Technology is an umbrella term for the tools, machines and systems that may be used to solve real-world problems. It includes both tangible tools, like a hammer or a computer, and intangible tools, such as business methods or software. In this broad sense, technology also encompasses the scientific understanding of how things work.
It can enhance human productivity, improve decision-making and foster innovation. But it can also disrupt existing social hierarchies, harm individuals and groups, and contribute to environmental degradation. Therefore, a thoughtful and well-considered approach to technology is necessary.
In the past, technologies developed out of a combination of personal experience with the properties of objects and the techniques for manipulating them, and out of the know-how handed down by masters to apprentices over generations. Nowadays, it is increasingly important that science provides the underpinning knowledge for technology.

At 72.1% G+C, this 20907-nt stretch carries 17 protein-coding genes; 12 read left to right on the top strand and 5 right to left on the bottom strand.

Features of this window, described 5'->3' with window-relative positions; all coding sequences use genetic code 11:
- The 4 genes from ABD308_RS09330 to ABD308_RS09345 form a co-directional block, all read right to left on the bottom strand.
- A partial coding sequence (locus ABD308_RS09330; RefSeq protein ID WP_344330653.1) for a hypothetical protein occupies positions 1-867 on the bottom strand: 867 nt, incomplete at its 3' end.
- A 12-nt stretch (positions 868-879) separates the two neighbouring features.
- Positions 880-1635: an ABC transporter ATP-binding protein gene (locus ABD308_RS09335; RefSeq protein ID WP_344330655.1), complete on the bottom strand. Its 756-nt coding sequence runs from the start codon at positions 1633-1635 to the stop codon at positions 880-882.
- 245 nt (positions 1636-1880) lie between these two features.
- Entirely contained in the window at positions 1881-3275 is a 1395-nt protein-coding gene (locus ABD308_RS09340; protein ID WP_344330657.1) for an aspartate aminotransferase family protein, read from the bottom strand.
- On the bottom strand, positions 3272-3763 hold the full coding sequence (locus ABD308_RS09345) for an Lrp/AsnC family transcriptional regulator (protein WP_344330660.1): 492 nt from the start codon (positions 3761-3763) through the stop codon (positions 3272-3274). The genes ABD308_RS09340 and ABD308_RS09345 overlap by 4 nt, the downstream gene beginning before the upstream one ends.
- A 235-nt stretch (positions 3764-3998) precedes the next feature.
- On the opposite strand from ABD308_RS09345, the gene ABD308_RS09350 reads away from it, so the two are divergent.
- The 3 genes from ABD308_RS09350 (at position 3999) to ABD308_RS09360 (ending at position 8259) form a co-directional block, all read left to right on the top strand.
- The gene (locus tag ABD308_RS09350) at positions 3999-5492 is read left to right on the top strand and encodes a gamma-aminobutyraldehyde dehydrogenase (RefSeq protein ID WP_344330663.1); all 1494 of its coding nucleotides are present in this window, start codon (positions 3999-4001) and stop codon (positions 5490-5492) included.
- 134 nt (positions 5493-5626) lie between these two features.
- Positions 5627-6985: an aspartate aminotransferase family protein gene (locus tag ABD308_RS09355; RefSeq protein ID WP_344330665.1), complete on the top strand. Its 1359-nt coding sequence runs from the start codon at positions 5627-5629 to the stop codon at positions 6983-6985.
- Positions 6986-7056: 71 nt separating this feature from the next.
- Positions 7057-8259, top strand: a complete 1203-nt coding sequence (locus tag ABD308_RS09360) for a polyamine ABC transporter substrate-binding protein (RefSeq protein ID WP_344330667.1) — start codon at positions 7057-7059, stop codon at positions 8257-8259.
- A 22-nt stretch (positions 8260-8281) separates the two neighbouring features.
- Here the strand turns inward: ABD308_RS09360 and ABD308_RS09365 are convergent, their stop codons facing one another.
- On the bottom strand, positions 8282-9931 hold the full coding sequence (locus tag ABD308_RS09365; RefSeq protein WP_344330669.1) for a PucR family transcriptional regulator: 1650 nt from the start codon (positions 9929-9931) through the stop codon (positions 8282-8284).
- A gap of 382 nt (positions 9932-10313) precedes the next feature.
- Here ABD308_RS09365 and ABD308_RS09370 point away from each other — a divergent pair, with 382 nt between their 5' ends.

Every engineering design operates within constraints that must be identified and taken into account: economic (only so much money is available for this purpose), political (regulatory requirements or public opposition), ecological (likely disruption of the natural environment), and ethical (disadvantages to some people or risk to future generations). An optimum design strikes a reasonable compromise among these factors.
Unlike manual labor that requires limited energy and time, digital technology allows production to be multiplied multiple times as the work is performed by the machine instead of humans. This helps to improve the economy of a country as more products can be produced in less time and at a lower cost.